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Fed Changes Course, Holds Off On Raising Interest Rates


Today the Federal Reserve sent a strong signal that it will stop raising interest rates for a while. Interest rates have steadily gone up over the past four years, one reason why mortgages have gotten more expensive. The Fed's apparent turnaround comes as economic growth is slowing in the U.S. and overseas. This news sent stock prices sharply higher. We're joined by NPR's Jim Zarroli now. Hi, Jim.


SHAPIRO: Explain what the Fed did today.

ZARROLI: Well, the first thing it did was it decided not to raise interest rates. Now, that was totally expected. That's no surprise. But what was a surprise, what really jolted the financial markets was not what the Fed did but what Fed officials said both in the statement they released after the meeting and in Fed Chairman Jerome Powell's press conference which took place shortly afterward. And that indicated a much softer tone on interest rates.

Last year, the Fed raised interest rates four times, and this is something that has an effect on borrowing interest rates or interest rates for borrowing, whether you're talking about mortgage rates or auto loans. And in fact, this has had some effect on the housing market and on the auto market because consumers end up paying more. So what the Fed said today is just a sea change from what it was saying even just six weeks ago.

SHAPIRO: Well, can you explain what it is they said that indicates this is not just a one-off decision not to raise interest rates but actually a shift in approach?

ZARROLI: Well, it was partly what they didn't say. I mean, a month ago, the Fed was talking about gradual rate increases, which is something it does when the economy is going strong and there's a worry about inflation rising and the Fed wants to sort of nip it in the bud. This time around, they took out any reference to further rate increases and said it would exercise patience. That was the word that everyone sort of seized on, patience. Fed Chairman Jerome Powell said there's a lot of evidence that economic growth is solid, but he said the case for raising interest rates is weakening. So it appears this current round of interest rate increases is over for now. Powell made clear he can reverse course again, but rate hikes appear to be over.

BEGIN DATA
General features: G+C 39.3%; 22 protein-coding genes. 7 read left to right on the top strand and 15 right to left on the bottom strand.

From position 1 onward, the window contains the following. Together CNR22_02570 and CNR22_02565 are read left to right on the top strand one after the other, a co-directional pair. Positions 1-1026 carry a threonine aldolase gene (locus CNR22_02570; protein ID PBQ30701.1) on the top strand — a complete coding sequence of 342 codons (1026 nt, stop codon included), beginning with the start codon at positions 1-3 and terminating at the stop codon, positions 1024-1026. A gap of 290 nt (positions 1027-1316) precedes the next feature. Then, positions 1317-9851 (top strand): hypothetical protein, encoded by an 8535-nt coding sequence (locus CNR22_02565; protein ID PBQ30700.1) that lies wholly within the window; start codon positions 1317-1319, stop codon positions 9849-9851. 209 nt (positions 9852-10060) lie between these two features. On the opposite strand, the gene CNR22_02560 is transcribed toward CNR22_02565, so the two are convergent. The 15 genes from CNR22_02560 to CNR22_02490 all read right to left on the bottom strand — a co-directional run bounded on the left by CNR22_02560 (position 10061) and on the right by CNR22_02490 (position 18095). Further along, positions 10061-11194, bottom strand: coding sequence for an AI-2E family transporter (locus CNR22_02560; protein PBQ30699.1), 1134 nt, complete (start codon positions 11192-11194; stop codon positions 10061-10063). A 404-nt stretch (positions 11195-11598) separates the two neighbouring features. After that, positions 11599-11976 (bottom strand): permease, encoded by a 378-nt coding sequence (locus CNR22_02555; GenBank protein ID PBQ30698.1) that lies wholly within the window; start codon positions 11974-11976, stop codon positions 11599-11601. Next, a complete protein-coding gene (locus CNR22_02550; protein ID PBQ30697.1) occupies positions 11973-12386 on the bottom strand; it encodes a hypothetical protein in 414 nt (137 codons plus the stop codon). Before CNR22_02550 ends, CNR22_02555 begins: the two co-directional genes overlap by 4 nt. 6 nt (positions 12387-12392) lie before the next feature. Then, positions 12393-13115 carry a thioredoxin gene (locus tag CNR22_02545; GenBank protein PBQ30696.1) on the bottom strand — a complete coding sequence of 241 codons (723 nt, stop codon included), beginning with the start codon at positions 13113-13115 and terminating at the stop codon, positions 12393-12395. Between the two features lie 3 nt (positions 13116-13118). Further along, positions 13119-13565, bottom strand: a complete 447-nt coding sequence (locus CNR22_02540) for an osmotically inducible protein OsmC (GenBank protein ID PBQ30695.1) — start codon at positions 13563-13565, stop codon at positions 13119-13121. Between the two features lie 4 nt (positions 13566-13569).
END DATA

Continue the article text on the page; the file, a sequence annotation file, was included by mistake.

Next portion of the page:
SHAPIRO: What's happening in the economy right now that would make the Fed decide to change course like this?

ZARROLI: Well, you know, the case for higher rates is sort of not as strong as it was. That's really at the bottom of it. The U.S. economy has been growing at a good clip, especially last year. Unemployment rate is way down. The Fed has been worried about this, worried that it will lead to inflation, but now conditions have changed somewhat on this. The statement today issued by the Fed referred to muted inflation pressures and also readings on financial and international developments. In other words, the global economy is slowing. That's clear. And that has a way of affecting growth in the United States. So just in general, the economy is in a different place now, and the Fed believes it can sort of just stand back and watch for a while.

SHAPIRO: President Trump often attacks the chairman of the Federal Reserve. Do those attacks have anything to do with the decision that he made today?

ZARROLI: Yeah. Trump has - you know, all presidents like to keep - like the Fed to keep rates low. Trump is unusual in that he talks about it publicly. He's - you know, he's sometimes even suggested that he would like to dismiss Fed Chairman Powell. He's used words like loco to describe Fed policy. You know, the Fed is supposed to be insulated from political pressure. It's not supposed to - it's not used to dealing with direct criticism this way, and Powell was asked today at the press conference whether Trump's comments have had an impact on the Fed, whether it's affected the turnaround. What he said was - he sort of dodged the question. He said, my only motivation is to do the right thing for the American people. Whatever the reasons, it sent the stock market way up.

SHAPIRO: NPR's Jim Zarroli, thank you.

ZARROLI: You're welcome. Transcript provided by NPR, Copyright NPR.

Jim Zarroli is an NPR correspondent based in New York. He covers economics and business news.